2004 Nissan Quest Repair Question
2004 nissan quest rear brake rotors
Do you see two threaded holes in your new rotors. They would be between the holes for the studs. Normally there are two philips screws to remove, then you run a pair of metric bolts in the holes. When you tighten the bolts, they pull the rotor off. To avoid rounding the bolt slots off, use an impact driver. That is a hand-held handle with a screwdriver bit that you hit with a hammer. The tool forces the bit to turn just a little when you hit it.
My new rotors do not have holes between the holes for the studs. The rear brake rotors that I`m working on are original and are being changed for the first time.I have seen your description before and I know what you`re talking about.Thats why I purchased the rotors & pads myself thinking thats what I had to do but, my situation is nothing like what you have described. There is only one screw on the original rear brake rotor.The retaining screw that is on the rotor is strange to me, I`ve never seen this type of screw head before. Can you tell me if this screw needs a specialty type socket tool. Can you find out if I have to rent it from someplace or do I have to purchase it from Nissan ( which I dont want to do ) and being that there is only one retaining screw it is still going to be almost impossible to remove cause only one side will be pushing out making it cocked or start to come out crooked.Do you know anyone from Nissan that might be able help you give me an answer because your reply did not help me at all.
Can you describe that screw head? Do you know what a torx head looks like? That is a six-pointed slot similar to a four-pointed philips but it's not tapered like a philips screwdriver.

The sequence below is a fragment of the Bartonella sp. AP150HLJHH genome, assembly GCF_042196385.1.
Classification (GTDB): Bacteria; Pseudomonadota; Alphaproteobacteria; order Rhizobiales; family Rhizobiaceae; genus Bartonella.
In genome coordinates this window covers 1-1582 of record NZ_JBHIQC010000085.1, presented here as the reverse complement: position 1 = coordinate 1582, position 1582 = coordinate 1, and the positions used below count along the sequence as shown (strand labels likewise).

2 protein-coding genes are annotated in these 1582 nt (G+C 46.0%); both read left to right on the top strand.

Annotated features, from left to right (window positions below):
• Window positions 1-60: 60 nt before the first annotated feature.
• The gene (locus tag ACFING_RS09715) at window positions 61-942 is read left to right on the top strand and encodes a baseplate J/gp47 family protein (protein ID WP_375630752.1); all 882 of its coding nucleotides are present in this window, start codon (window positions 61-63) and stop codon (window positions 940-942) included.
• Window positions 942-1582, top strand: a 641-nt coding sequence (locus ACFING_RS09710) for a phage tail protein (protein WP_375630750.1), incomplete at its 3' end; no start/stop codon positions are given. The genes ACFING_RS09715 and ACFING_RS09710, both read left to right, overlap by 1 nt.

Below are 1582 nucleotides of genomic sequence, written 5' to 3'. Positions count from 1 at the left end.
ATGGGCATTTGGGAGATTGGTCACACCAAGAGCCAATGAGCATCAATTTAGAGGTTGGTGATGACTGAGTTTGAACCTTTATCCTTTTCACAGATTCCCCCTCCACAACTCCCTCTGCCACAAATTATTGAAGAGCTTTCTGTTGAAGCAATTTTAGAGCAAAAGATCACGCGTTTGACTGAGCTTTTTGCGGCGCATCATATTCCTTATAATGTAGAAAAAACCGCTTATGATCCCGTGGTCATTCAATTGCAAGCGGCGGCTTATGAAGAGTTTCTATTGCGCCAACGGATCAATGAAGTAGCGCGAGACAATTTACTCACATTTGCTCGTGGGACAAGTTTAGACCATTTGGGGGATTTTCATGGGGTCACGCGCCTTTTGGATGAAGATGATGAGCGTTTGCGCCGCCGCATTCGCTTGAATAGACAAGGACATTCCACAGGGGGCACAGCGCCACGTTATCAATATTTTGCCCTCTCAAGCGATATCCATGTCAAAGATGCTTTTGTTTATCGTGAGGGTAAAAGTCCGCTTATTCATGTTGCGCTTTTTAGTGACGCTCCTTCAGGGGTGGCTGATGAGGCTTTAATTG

Look very closely at the studs right where they come through the rotor. If you see a bunch of serrations near the base of each one, the rotor and hub are held together by them. For that style you must pop off the bearing cap and axle nut, slide the hub and rotor off as an assembly, then pound out each stud to separate the two parts. Chrysler rear drums were held on that way for many years. Those studs hold the rotor on so tightly you can mount the whole assembly on a brake lathe and make a nice true cut. Many people have tried pounding that type of drum or rotor off but all they managed to do was bend them. Ford used that style too for a while.
I am familiar with torx heads and the screw that I`m dealing w/ is not. I wish it was LOL. The screw head on my rotor looks like the tip of one of a human finger if you will. It kinda of looks like a big flat head screw driver w/ the ends rounded off. And of course this description would the socket that you would put on your ratchet.I do not have any serrations at the base of each stud. I had a `86 dodge aries station wagon w/ the exact same set-up that you described.
Any chance you could post of photo?
Here are the pics you requested
That's just a standard flat blade screwdriver slot. Are you familiar with hand impact drivers? That's a special screwdriver that you hit with a hammer to loosen screws. It will make the job easier.
There's no need to reinstall the screw. Its purpose was to prevent the rotor from falling off on the assembly line and hitting someone on the head.
I will try to use a flat screw driver and also try to find a impact driver if I cant get it off by hand. The pics do not really show this screw head very well.The slot is round at the back of the slot.I`ll give it a shot and let you know how I made out. Thanks.